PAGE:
By Annette Chrysostomou
Cyprus has seen a 47.7 per cent rise in greenhouse gas emissions between 1990 and 2012, according to the European statistical service, second only to Malta which recorded a 56.9 per cent increase.
The main reason for this, according to former environment commissioner and lecturer at the Cyprus University of Technology Charalambos Theopemptou, was development.
“It is due to a huge increase in development in general in Cyprus,” he told the Cyprus Mail.
As examples he used the rise in electricity consumption – mainly fuelled by oil — cooling and heating, the number of cars, new buildings, and street lighting.
The ‘Cyprus national greenhouse gases inventory report 1990 to 2010’, which was submitted to the European Commission by the ministry of agriculture, gives additional information on these developments.
The report said that “greenhouse gas emissions from energy in 2010 accounted for 69 per cent of total greenhouse gas emissions and increased by 78 per cent compared with 1990s levels.”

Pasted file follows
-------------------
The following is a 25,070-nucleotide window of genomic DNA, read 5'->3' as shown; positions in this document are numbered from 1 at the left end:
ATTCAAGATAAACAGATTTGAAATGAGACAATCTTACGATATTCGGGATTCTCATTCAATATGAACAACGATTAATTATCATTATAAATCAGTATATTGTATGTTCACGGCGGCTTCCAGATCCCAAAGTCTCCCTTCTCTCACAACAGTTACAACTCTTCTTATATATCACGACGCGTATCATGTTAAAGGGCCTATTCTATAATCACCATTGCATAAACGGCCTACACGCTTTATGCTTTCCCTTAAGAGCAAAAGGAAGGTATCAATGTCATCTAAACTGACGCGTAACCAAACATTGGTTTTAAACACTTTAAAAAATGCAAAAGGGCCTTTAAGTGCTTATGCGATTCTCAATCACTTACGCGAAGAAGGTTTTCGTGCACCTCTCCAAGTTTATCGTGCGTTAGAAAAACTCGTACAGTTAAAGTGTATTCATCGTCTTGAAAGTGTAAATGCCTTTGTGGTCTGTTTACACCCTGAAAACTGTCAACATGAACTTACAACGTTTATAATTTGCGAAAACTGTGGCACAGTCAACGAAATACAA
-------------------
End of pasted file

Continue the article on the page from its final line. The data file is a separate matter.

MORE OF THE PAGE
A 64 per cent rise in carbon dioxide emissions was mainly attributed to the rise in electricity production as well as energy consumption in the residential and transport sectors.
The report goes on to say that the number of registered vehicles in the country increased by 143 per cent between 1990 and 2010.
Apart from the energy sector which mostly relies on fossil fuel combustion for meeting the bulk of energy requirements in Cyprus, waste production also contributed in the rise of greenhouse gases.
Emissions from the waste Sector contributed 17.1 per cent of the total, up by 111 per cent since 1990.
“Even though recycling has increased considerably during recent years, there is a large increase in greenhouse gases emissions, caused by the increasing waste production trend,” the report said.
The average Cypriot currently produces 663 kg of municipal waste per year, whereas the EU average is 450 kg per person.
Households contribute to the rise in emissions in other ways. According the islands statistical service, by 2009 some 98.4 per cent of households used heating equipment in the cold months and the number of households using air conditioning was also high with 80.8 per cent.
Of those, more than 70 per cent are reported to have been installed in the past decade.